• I teach something. It might be direct skills or it might be technical background that will help my teammates in future work, but I try to teach something. This is a good way for them to see that I can bring more to the team than whatever tasks I'm working on. I also (generally, I mean, not just on trips) mentor some less-senior members of the team, so I try to meet with them individually on these trips for some higher-bandwidth conversation.

  • Social bonding with the team. So far they've always paid for a group outing somewhere, but even if they didn't, I'd try to make it happen. They all get to do this with each other on a regular basis; this is my chance to get to know them as people and have them do the same for me.

  • Fellow single-remote person here, this is spot on. Especially the 1:1 and social bonding. I get lunch with my boss and coworkers and organize a happy hour with my extended team/former office mates. I also try to do any important presentations as I've found they benefit from being done in person.
    – taffy
    Jul 17 '17 at 20:39

I just wrote a post about this yesterday actually. In short, there are a number of ways you can take advantage of these trips.

First, brainstorm a list of the following:

  • colleagues to meet with (existing ones, ones you don't know, ones new to the company, someone junior to you (possible to mentor them), someone at your level, someone who is a level above you (possible to be your mentor), hiring managers for open jobs within the company, your manager, your manager's manager, if possible)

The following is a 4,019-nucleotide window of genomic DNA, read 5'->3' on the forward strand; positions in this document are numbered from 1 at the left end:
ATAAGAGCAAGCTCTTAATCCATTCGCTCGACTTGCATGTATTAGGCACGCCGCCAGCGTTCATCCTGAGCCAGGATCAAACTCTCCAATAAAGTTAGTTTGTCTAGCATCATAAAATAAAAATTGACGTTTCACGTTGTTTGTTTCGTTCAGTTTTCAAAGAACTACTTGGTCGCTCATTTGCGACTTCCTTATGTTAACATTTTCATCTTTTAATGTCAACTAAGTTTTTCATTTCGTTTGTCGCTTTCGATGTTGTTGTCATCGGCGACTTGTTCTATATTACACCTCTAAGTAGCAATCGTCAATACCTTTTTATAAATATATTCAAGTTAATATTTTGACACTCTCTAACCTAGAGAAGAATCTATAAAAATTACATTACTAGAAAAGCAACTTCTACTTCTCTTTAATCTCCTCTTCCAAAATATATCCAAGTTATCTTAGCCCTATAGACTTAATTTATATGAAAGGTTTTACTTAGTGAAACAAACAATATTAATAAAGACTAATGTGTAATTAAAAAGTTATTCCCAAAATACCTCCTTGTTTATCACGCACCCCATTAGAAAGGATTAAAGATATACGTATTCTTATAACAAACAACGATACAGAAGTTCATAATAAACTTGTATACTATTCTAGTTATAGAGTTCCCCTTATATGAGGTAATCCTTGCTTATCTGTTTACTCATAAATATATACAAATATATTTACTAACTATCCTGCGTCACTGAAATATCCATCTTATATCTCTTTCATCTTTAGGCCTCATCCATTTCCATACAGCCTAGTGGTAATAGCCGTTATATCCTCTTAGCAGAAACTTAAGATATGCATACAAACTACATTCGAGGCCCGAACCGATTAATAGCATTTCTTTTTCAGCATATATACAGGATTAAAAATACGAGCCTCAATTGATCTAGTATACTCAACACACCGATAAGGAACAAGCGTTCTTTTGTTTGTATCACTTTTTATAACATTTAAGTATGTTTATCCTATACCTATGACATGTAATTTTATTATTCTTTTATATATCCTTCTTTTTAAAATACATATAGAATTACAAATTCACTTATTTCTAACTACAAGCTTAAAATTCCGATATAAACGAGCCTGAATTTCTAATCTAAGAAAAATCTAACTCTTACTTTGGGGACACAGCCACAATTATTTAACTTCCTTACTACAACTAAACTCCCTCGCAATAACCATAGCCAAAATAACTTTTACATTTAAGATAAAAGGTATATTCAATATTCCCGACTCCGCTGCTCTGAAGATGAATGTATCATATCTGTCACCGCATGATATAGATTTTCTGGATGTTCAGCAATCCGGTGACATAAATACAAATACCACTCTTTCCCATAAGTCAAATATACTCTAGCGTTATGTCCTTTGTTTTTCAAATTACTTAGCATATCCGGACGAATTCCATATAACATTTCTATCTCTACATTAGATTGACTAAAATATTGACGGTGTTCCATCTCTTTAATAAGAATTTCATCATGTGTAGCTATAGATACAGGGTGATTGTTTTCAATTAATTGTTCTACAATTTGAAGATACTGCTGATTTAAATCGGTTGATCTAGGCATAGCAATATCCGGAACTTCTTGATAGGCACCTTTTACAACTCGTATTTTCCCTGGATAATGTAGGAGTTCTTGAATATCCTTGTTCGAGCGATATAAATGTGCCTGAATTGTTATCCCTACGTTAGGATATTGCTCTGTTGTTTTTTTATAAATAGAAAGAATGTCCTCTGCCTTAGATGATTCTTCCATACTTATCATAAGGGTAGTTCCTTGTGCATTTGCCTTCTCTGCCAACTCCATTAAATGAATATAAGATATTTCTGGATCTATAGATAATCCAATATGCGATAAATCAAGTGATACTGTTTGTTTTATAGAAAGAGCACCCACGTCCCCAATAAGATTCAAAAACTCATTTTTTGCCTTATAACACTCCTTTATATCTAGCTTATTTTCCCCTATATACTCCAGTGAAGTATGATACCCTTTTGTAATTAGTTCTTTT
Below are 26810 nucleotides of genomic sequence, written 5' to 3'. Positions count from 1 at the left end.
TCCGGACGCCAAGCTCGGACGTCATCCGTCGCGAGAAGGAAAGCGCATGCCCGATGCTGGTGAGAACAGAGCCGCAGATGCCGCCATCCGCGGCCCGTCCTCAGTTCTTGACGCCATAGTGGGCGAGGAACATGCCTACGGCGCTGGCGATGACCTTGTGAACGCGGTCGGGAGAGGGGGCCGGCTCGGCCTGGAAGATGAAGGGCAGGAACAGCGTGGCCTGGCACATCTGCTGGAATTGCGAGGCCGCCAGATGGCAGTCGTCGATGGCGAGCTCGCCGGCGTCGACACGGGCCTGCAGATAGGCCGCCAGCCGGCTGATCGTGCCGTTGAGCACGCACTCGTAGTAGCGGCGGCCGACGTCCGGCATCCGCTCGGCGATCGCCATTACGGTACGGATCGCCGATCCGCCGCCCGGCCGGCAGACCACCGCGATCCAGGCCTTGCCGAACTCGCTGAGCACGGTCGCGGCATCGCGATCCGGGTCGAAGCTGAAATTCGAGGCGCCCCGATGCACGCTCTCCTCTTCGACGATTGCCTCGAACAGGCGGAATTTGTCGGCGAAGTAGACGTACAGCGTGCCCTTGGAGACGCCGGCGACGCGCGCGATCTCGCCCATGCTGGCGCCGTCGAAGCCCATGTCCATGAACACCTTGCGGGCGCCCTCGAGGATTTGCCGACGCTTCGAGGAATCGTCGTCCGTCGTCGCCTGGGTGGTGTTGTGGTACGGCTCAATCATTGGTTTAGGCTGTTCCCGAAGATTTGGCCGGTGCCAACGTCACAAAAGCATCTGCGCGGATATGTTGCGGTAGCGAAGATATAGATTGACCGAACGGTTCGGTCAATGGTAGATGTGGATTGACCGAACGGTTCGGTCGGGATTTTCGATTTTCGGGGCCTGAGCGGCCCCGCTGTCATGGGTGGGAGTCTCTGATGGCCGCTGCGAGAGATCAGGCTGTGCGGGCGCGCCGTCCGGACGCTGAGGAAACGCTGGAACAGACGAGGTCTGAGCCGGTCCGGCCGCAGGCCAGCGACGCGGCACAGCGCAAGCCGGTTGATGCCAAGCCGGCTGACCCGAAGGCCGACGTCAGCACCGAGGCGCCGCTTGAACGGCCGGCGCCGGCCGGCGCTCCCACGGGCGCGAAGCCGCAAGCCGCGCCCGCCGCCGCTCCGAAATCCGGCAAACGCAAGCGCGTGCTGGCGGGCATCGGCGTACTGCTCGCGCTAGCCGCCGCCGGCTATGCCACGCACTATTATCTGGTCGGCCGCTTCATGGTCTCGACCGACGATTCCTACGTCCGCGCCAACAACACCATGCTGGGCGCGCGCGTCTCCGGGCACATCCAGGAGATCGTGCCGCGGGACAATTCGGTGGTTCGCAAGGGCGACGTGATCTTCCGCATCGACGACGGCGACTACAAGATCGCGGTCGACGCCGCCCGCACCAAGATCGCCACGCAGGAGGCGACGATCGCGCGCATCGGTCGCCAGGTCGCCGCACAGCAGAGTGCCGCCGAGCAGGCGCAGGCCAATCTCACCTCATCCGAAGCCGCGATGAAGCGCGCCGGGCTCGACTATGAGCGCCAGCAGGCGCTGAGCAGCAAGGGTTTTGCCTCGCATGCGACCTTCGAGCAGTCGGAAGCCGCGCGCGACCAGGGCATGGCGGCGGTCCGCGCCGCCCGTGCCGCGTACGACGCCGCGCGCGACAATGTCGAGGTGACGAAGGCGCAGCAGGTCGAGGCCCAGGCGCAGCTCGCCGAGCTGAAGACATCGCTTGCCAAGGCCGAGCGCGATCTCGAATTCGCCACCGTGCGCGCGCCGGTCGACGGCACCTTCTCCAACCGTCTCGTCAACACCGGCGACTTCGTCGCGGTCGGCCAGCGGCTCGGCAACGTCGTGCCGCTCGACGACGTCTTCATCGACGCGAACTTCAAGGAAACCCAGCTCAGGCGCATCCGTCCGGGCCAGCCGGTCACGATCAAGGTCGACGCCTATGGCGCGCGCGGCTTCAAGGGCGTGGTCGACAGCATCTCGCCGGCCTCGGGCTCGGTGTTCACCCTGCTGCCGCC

• A presentation on a company-relevant topic you could give with your team members
  • Organize a group outing
  • A meeting you normally wouldn't get invited to (just enough above your current level that it would be beneficial for you to learn from, but not so high that it would raise eyebrows)

The goal with this list is more than just socializing. It's to establish new mentoring opportunities, put feelers out for job openings within the company, and, importantly, raise some visibility for yourself.

With these trips, the key is that you don't want to be seen as separate from the group, like some random employee that shows up every now and then. You want to be seen as integral to the team, actively participating in conversations, etc. All things that any employee of any status (remote or not) probably should be doing, but with remote it's more important.

After you've identified the above, reach out to people on your list and setup your other activities. It's a great idea to make your manager aware of what you've planned for your trip, both so that he/she knows you're being proactive but also so that he/she can help identifying others to reach out to, ideas for projects you should be pursuing, etc. Don't make your manager do the work for you, but don't be afraid to lean on them for any help needed.

If you do present on a topic, and you're trying to be strategic about career growth, make sure the audience in attendance is both your peers as well as people at a higher level than you. Impressing just your peers, while great, is not strategic for career advancement. You'll also want to tailor the content to be fitting for this audience.